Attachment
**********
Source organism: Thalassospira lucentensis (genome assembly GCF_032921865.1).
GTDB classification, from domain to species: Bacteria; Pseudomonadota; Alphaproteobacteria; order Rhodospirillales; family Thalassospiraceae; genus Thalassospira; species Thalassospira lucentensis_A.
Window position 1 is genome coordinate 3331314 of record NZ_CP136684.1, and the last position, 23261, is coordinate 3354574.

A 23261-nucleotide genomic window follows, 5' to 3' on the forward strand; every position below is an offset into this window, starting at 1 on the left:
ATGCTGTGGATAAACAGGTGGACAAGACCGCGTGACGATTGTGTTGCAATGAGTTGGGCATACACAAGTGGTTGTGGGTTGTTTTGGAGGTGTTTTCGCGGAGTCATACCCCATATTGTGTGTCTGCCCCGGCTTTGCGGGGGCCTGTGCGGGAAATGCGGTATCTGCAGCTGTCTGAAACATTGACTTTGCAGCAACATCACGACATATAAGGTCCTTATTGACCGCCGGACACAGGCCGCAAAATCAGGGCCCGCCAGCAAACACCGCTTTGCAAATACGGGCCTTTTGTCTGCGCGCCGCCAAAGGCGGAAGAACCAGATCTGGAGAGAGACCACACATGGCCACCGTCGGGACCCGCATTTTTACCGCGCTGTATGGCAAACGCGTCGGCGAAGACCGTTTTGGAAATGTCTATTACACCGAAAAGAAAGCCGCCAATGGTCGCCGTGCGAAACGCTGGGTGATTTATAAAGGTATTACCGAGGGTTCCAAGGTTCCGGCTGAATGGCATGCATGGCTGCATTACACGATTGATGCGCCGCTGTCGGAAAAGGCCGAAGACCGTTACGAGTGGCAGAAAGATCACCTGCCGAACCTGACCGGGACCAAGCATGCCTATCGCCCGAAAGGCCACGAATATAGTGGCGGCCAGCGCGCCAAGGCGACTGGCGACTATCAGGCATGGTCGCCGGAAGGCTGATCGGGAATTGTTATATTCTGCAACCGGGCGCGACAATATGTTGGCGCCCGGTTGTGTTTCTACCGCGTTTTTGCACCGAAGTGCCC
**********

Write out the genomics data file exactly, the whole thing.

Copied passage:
Source organism: Thalassospira lucentensis (genome assembly GCF_032921865.1).
GTDB classification, from domain to species: Bacteria; Pseudomonadota; Alphaproteobacteria; order Rhodospirillales; family Thalassospiraceae; genus Thalassospira; species Thalassospira lucentensis_A.
Window position 1 is genome coordinate 3331314 of record NZ_CP136684.1, and the last position, 23261, is coordinate 3354574.

A 23261-nucleotide genomic window follows, 5' to 3' on the forward strand; every position below is an offset into this window, starting at 1 on the left:
ATGCTGTGGATAAACAGGTGGACAAGACCGCGTGACGATTGTGTTGCAATGAGTTGGGCATACACAAGTGGTTGTGGGTTGTTTTGGAGGTGTTTTCGCGGAGTCATACCCCATATTGTGTGTCTGCCCCGGCTTTGCGGGGGCCTGTGCGGGAAATGCGGTATCTGCAGCTGTCTGAAACATTGACTTTGCAGCAACATCACGACATATAAGGTCCTTATTGACCGCCGGACACAGGCCGCAAAATCAGGGCCCGCCAGCAAACACCGCTTTGCAAATACGGGCCTTTTGTCTGCGCGCCGCCAAAGGCGGAAGAACCAGATCTGGAGAGAGACCACACATGGCCACCGTCGGGACCCGCATTTTTACCGCGCTGTATGGCAAACGCGTCGGCGAAGACCGTTTTGGAAATGTCTATTACACCGAAAAGAAAGCCGCCAATGGTCGCCGTGCGAAACGCTGGGTGATTTATAAAGGTATTACCGAGGGTTCCAAGGTTCCGGCTGAATGGCATGCATGGCTGCATTACACGATTGATGCGCCGCTGTCGGAAAAGGCCGAAGACCGTTACGAGTGGCAGAAAGATCACCTGCCGAACCTGACCGGGACCAAGCATGCCTATCGCCCGAAAGGCCACGAATATAGTGGCGGCCAGCGCGCCAAGGCGACTGGCGACTATCAGGCATGGTCGCCGGAAGGCTGATCGGGAATTGTTATATTCTGCAACCGGGCGCGACAATATGTTGGCGCCCGGTTGTGTTTCTACCGCGTTTTTGCACCGAAGTGCCC